Selenium management challenges at Kemess Mine Bent, Harold; McConnachie, Jennifer; Lysay, Georgia J.
In 1997, Kemess Mine began to place waste rock in permanent storage immediately west of the open pit. Waste rock placement occurred within the watershed boundary of a second-order tributary to Attichika Creek in the larger Finlay River watershed. Although diversion systems were constructed around the Waste Rock Dump, much of the small watershed remains intact, with several perennial and ephemeral sources of water, such as localized wetlands south of the Waste Rock Dump, interception ditches diverting water away from the Pit, and seepage water from the toe of the Waste Rock Dump. All of these sources inevitably report to Waste Rock Creek, and provide habitat for a resident Dolly Varden population. Although the waste rock is non-acid generating, the third source, seepage water from a portion of the Waste Rock Dump, was found to contain elevated selenium concentrations. Selenium concentrations in Waste Rock Creek have consistently exceeded the BC Approved Water Quality Objective since late 2003. In 2004, following a review of cumulative water quality data for Waste Rock Creek and discussions with Kemess staff, selenium was recognized as an element of concern at Kemess Mine by the BC Ministry of Environment (MOE). As a result, comprehensive investigations have followed to: identify the predominant selenium source through data analysis of material characterization and geochemical modeling; develop monitoring programs to adequately characterize trends in the receiving environment water, sediments, benthos, and fish; and develop strategies for effective risk assessment and mitigation. This paper summarizes the findings of enhanced monitoring programs and maps the challenges faced while developing an appropriate mitigation strategy.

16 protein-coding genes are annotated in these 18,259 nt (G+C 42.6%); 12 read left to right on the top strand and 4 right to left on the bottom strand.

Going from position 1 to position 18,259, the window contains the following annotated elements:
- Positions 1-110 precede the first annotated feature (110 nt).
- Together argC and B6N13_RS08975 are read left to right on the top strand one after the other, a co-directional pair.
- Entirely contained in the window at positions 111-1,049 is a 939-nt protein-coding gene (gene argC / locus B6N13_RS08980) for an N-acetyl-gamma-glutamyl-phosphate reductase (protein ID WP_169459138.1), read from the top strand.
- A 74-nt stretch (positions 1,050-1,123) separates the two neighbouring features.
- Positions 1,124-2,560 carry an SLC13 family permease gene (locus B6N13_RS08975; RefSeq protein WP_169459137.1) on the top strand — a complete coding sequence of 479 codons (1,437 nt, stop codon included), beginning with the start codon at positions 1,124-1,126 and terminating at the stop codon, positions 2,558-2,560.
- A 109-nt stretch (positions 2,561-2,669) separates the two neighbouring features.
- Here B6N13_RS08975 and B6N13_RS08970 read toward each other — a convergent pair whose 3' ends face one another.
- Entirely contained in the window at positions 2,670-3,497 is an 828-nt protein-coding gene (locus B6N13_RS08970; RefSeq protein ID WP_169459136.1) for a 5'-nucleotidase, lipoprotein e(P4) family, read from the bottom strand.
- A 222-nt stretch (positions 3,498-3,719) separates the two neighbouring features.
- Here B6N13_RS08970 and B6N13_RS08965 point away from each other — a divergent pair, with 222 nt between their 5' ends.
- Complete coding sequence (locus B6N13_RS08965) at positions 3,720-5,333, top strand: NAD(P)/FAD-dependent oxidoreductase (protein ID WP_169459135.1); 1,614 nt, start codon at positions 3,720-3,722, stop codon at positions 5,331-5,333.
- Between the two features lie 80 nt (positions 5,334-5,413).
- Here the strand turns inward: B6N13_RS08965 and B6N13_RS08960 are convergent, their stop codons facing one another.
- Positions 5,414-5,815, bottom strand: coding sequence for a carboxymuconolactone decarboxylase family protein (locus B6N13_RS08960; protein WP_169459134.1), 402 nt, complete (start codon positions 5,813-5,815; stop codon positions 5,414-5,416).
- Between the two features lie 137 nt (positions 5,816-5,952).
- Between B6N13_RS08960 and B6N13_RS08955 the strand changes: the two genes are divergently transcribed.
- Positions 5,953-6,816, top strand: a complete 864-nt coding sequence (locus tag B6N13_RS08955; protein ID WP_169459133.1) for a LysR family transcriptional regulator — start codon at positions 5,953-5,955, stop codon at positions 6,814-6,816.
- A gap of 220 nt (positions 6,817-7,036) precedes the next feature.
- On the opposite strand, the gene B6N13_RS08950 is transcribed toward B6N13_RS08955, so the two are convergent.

Item Citations and Data
Attribution-NonCommercial-NoDerivatives 4.0 International